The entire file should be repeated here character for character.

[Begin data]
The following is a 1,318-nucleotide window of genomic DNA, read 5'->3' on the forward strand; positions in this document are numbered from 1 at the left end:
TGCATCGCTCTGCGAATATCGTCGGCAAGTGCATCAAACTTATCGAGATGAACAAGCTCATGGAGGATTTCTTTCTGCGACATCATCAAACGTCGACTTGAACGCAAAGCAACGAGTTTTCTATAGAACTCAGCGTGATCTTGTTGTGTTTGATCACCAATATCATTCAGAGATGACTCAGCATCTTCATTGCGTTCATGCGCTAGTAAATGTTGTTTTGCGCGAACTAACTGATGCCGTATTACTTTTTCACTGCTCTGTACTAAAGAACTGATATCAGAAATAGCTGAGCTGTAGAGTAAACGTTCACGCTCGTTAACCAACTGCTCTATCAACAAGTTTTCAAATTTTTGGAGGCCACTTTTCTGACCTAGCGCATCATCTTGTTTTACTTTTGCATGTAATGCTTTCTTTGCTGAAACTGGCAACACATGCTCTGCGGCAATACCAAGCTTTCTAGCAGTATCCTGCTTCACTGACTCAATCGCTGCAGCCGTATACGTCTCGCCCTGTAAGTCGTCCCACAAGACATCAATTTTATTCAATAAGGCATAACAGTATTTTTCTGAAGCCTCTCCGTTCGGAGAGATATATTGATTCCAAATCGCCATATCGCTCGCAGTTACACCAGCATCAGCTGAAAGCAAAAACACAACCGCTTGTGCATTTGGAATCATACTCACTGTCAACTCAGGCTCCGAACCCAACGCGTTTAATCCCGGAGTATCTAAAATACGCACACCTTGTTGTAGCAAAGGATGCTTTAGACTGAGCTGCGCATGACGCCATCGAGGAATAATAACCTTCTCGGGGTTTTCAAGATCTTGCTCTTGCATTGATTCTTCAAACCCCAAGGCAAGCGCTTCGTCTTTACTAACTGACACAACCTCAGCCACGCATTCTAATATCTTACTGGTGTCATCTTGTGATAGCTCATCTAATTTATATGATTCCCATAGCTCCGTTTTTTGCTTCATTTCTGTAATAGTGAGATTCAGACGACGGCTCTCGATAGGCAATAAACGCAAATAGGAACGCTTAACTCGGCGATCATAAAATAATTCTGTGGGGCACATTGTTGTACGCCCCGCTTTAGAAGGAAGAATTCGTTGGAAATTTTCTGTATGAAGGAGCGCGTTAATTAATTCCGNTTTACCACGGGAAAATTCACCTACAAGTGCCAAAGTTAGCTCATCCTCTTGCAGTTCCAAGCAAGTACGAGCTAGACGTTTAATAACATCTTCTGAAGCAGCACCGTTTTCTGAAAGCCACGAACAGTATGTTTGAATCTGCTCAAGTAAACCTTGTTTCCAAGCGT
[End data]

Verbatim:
The following is a 1,318-nucleotide window of genomic DNA, read 5'->3' on the forward strand; positions in this document are numbered from 1 at the left end:
TGCATCGCTCTGCGAATATCGTCGGCAAGTGCATCAAACTTATCGAGATGAACAAGCTCATGGAGGATTTCTTTCTGCGACATCATCAAACGTCGACTTGAACGCAAAGCAACGAGTTTTCTATAGAACTCAGCGTGATCTTGTTGTGTTTGATCACCAATATCATTCAGAGATGACTCAGCATCTTCATTGCGTTCATGCGCTAGTAAATGTTGTTTTGCGCGAACTAACTGATGCCGTATTACTTTTTCACTGCTCTGTACTAAAGAACTGATATCAGAAATAGCTGAGCTGTAGAGTAAACGTTCACGCTCGTTAACCAACTGCTCTATCAACAAGTTTTCAAATTTTTGGAGGCCACTTTTCTGACCTAGCGCATCATCTTGTTTTACTTTTGCATGTAATGCTTTCTTTGCTGAAACTGGCAACACATGCTCTGCGGCAATACCAAGCTTTCTAGCAGTATCCTGCTTCACTGACTCAATCGCTGCAGCCGTATACGTCTCGCCCTGTAAGTCGTCCCACAAGACATCAATTTTATTCAATAAGGCATAACAGTATTTTTCTGAAGCCTCTCCGTTCGGAGAGATATATTGATTCCAAATCGCCATATCGCTCGCAGTTACACCAGCATCAGCTGAAAGCAAAAACACAACCGCTTGTGCATTTGGAATCATACTCACTGTCAACTCAGGCTCCGAACCCAACGCGTTTAATCCCGGAGTATCTAAAATACGCACACCTTGTTGTAGCAAAGGATGCTTTAGACTGAGCTGCGCATGACGCCATCGAGGAATAATAACCTTCTCGGGGTTTTCAAGATCTTGCTCTTGCATTGATTCTTCAAACCCCAAGGCAAGCGCTTCGTCTTTACTAACTGACACAACCTCAGCCACGCATTCTAATATCTTACTGGTGTCATCTTGTGATAGCTCATCTAATTTATATGATTCCCATAGCTCCGTTTTTTGCTTCATTTCTGTAATAGTGAGATTCAGACGACGGCTCTCGATAGGCAATAAACGCAAATAGGAACGCTTAACTCGGCGATCATAAAATAATTCTGTGGGGCACATTGTTGTACGCCCCGCTTTAGAAGGAAGAATTCGTTGGAAATTTTCTGTATGAAGGAGCGCGTTAATTAATTCCGNTTTACCACGGGAAAATTCACCTACAAGTGCCAAAGTTAGCTCATCCTCTTGCAGTTCCAAGCAAGTACGAGCTAGACGTTTAATAACATCTTCTGAAGCAGCACCGTTTTCTGAAAGCCACGAACAGTATGTTTGAATCTGCTCAAGTAAACCTTGTTTCCAAGCGT